Alpha-GPC has been found so effective that doctors currently advise it for stroke patients seeking to recover full cognitive function, Most studies have used dosages of 400 mg of alpha-GPC three times a day.
Focus on fish oil
Fish oil is rich in EPA and DHA, a pair of omega-3 fatty acids vital to neurotransmitter function. In one study, researchers found that fish oil was associated with drastic improvements in cognitive decline over an 18-month period.
In another study, a little less than 2 grams of fish oil daily for 24 weeks significantly improved cognitive function in subjects with mild impairment. (Note: to reduce chances of contamination with heavy metals and pollutants, opt for high-quality fish oil from a reputable vendor).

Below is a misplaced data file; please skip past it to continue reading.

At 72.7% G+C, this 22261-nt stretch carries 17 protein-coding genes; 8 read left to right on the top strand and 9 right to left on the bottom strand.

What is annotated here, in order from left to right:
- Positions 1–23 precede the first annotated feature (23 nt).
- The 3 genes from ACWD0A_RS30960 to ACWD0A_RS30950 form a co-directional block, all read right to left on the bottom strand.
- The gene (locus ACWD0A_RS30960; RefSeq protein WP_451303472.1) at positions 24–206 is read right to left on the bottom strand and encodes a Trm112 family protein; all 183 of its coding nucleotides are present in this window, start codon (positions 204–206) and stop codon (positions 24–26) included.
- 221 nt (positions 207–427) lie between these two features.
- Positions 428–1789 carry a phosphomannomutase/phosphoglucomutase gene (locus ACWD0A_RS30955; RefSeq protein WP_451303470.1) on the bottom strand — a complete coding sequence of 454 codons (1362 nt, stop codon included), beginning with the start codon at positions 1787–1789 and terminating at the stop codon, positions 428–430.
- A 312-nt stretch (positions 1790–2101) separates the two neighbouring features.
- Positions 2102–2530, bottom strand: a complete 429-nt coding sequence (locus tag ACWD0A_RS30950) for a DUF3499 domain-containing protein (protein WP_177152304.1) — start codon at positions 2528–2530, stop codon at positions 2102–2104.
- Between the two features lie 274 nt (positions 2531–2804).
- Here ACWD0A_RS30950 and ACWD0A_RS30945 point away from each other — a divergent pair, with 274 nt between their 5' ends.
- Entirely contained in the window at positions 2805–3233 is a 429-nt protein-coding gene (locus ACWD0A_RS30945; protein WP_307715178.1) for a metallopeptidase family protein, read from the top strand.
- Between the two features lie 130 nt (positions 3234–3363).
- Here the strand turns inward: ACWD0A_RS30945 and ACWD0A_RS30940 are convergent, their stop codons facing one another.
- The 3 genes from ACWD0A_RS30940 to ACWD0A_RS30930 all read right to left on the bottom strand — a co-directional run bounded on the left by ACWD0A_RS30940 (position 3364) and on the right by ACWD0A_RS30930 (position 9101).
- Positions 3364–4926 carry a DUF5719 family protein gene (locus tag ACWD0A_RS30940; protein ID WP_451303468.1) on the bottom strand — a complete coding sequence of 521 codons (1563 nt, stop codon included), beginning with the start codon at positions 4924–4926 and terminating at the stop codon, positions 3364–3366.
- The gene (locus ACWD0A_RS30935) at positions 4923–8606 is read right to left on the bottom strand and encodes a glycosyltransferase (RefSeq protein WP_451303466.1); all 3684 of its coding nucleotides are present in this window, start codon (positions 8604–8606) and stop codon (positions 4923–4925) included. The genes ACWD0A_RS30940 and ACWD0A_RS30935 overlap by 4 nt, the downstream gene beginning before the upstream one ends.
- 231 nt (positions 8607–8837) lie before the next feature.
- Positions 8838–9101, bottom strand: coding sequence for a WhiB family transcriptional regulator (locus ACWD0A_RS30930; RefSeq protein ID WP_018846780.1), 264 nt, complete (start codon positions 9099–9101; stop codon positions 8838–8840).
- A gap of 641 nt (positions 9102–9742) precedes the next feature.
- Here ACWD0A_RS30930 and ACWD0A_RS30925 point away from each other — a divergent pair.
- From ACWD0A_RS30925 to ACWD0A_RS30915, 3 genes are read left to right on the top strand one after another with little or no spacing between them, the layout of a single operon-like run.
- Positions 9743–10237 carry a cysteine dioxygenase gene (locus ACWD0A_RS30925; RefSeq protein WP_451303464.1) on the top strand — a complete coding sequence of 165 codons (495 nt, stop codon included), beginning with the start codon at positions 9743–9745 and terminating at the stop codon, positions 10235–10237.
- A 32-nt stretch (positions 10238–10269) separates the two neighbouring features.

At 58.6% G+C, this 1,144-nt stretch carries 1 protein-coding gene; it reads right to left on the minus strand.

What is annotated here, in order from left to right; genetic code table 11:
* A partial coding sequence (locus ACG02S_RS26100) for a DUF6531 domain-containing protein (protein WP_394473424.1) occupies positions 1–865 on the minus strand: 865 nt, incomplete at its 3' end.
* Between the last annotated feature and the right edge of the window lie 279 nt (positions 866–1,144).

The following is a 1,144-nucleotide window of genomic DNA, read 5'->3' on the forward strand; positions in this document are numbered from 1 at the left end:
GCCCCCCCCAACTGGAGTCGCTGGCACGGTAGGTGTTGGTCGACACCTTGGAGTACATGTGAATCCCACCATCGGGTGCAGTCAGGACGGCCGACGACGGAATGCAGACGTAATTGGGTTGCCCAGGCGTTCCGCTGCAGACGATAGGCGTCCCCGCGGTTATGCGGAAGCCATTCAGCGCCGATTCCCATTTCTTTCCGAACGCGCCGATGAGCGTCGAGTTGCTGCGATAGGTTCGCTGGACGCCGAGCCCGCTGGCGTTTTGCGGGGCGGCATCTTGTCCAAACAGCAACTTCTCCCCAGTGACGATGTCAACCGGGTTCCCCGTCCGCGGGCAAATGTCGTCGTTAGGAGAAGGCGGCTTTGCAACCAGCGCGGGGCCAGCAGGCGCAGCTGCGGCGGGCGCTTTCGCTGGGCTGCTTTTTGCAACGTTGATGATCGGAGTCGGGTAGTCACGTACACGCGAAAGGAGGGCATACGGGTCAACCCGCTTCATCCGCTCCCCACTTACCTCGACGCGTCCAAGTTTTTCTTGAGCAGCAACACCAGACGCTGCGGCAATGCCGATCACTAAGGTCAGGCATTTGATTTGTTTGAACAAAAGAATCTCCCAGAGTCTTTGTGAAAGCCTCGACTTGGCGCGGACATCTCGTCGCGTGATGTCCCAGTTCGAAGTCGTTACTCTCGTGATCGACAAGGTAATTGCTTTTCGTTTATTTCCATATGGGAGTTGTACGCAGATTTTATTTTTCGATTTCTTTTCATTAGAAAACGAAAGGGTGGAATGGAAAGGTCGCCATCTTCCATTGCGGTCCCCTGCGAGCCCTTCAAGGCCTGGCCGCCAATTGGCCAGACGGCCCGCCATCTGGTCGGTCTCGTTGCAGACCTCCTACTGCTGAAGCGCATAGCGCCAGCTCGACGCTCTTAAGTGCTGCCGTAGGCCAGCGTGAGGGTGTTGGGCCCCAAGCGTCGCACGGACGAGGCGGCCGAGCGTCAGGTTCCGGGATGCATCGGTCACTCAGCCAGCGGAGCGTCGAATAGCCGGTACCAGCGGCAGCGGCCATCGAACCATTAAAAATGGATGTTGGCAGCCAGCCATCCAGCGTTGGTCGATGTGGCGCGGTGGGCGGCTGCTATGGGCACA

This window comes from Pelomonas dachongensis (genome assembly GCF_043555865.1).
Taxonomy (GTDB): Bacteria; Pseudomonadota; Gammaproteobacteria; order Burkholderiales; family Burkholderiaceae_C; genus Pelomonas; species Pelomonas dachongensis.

Gravitate towards green tea
Green tea is rich in an antioxidant called epigallocatechin-3-gallate – or EGCG – and aggressively combats oxidation in the brain. In addition, an amino acid present in green tea, theanine, has proven abilities to improve memory and attention in people with mild cognitive impairment.
So, it’s not surprising that this beneficial beverage has been linked in numerous population studies with superior cognitive function in aged populations. Another “plus” for green tea is that it ameliorates the harmful effect of amyloid-beta proteins associated with Alzheimer’s disease.
Choose coenzyme Q10